[tcpm] Faster application handshakes with SYN/ACK payloads

"Adam Langley" <agl@imperialviolet.org> Thu, 31 July 2008 19:52 UTC

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Date: Thu, 31 Jul 2008 12:52:25 -0700
From: "Adam Langley" <agl@imperialviolet.org>
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Subject: [tcpm] Faster application handshakes with SYN/ACK payloads
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I posted this a while back and it gathered a little discussion:

(implementation in [1])

I would like to have this published as Experimental and to get an
option number assigned.

The spec itself includes a somewhat rambling justification because I
wanted to decouple the spec, which is more general, from the exact
reason that I wish to start testing this over the Internet at large.
However, in order to provoke discussion I think I should explain my

This spec allows for opportunistic encryption of TCP connections with
no additional round trips. Details of the project can be found at [2],
however a quick summary follows:

Although SYN/ACK payloads could be used to accelerate many protocols,
I'm proposing that, for HTTP, the SYN/ACK payload contains an 8-byte
random nonce and a 32-byte eliptic-curve public value. The client can
then perform key agreement and send it's own public value, nonce and
any encrypted payload in the final ACK. (Or in a following packet,
that works fine too). Data is then encrypted using Salsa20/8 where the
key is SHA256(diffie-hellman output + server nonce + client nonce) and
the IVs are 0 and 2**63 for client->server and server->client, resp.

Obviously, this open to both a downgrade and man-in-the-middle attack.
For a specific user, it offers little real security. However,
amortised over a large set of users, any ISPs performing these attacks
on a large scale will be detected. (I plan on building a network of
hosts probing for large scale attacks.) Thus, eavesdroppers are
removed from the equation and, against the rest, it can protect most
of the people, most of the time.

I also plan to sign the resulting packets with TCP-AO at some point,
if possible. However, given that that is still under development I'm
going to make that part of the negotiation, above, so that it can be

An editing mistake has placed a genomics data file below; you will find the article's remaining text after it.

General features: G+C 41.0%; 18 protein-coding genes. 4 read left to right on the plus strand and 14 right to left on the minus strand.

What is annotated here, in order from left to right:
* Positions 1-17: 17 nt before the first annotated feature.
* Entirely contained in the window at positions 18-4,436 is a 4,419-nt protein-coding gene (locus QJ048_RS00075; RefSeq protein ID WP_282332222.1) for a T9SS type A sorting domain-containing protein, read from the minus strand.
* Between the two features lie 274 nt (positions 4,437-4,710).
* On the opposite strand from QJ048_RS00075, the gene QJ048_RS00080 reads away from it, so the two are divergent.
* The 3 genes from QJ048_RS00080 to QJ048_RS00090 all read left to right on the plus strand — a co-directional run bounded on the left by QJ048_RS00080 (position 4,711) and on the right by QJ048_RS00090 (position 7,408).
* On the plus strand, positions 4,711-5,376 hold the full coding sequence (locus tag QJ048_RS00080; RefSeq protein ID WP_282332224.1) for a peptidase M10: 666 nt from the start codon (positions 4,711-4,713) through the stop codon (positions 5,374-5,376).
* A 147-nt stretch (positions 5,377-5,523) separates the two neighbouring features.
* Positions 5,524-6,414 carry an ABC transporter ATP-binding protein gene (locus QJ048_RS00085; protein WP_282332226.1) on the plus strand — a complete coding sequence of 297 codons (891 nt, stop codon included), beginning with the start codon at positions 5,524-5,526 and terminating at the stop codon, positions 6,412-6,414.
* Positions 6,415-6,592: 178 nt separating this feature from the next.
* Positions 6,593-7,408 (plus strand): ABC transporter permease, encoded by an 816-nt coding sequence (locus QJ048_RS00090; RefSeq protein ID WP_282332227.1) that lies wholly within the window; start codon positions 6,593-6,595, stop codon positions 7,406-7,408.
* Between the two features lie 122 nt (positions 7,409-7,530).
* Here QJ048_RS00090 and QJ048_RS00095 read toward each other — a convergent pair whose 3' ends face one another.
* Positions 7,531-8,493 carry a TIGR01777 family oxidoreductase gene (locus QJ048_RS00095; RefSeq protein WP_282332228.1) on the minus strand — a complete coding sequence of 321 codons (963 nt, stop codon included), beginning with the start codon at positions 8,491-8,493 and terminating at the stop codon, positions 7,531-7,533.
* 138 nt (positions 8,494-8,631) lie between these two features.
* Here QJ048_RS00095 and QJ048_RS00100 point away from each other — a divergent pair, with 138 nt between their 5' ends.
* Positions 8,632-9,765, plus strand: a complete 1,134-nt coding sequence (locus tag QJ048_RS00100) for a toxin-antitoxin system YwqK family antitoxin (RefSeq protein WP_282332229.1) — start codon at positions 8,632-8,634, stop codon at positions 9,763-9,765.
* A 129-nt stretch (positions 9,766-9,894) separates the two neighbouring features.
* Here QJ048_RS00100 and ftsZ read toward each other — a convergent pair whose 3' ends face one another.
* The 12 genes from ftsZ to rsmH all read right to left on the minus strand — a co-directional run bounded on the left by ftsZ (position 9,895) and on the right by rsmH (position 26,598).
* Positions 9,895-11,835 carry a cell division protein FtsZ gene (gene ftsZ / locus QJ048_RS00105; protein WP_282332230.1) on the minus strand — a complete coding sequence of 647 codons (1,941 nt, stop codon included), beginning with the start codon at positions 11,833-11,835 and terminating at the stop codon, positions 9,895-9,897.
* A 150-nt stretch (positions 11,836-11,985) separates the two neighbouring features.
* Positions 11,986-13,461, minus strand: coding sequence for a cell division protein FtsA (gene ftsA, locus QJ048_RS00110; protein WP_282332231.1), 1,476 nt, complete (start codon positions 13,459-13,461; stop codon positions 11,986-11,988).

deployed without it for now.

Obviously, this system can only prove itself in time. However, it
can't prove itself with an option number assigned. And thus, I'm
looking for a consensus that this is an interesting experiment.


Having spoken to quite a few people about this, I now have an FAQ on
the design which is included below:

* Why Elliptic-curves?

The payload must be short otherwise SYN-floods could use this as an
to backscatter DDoS another host.

Also, the reduced computation cost (as compared to Diffie-Hellman over a
multiplicative finite field) is very nice.

* Why 25519?

It's very fast (2000 ops/sec with my C code. 4000 ops/sec with asm). Also, the
server's public value must be constant, otherwise an attacker could eat CPU
time with a SYN flood and curve25519 is designed for that.

Since this is constant for all connections, there is no perfect forward

* Can't you fit the client's public value in the SYN?

A SYN generally has 20 bytes of free option space these days. (We can't use the
payload space in a SYN). Since this can't be the last option ever, we need to
leave 4 bytes spare. 2 bytes for the option header means 14 bytes for the
public value. The closest prime is 2**112-75.

I'm a bear of little brain and picking my own curve is already a hell of a
task, but assuming that I can:

The best, general algorithm currently known for breaking the DH problem on
elliptic curves is Pollard's Rho. The work involved in this attack is sqrt(n),
which is 2**56 in this case. Critically, once you have solved a single instance
you can precompute tables to speed up breaking more instances. With a petabyte
of storage, you could break 112-bit curves in 2**12 operations, which is very

* Can't you use a smaller field anyway?

Some speedup could be gained by using an EC with a field size around 200 bits.
However the effort of defining such a curve is pretty huge. The standard NIST
curves around that size are slower:

http://www.cacr.math.uwaterloo.ca/techreports/2003/corr2003-18.pdf (table 6)

* Why Salsa20/8?

It encrypts at two cycles per byte on modern CPUs[1]. The best attack on this,
reduced round, variant is 2**251. It's very unlikely that an attack would ever
break it to the point that it's easier than performing a downgrade attack.


[1] http://code.google.com/p/obstcp/source/browse/trunk/patches/synack-payload
[2] http://code.google.com/p/obstcp/

Adam Langley agl@imperialviolet.org http://www.imperialviolet.org
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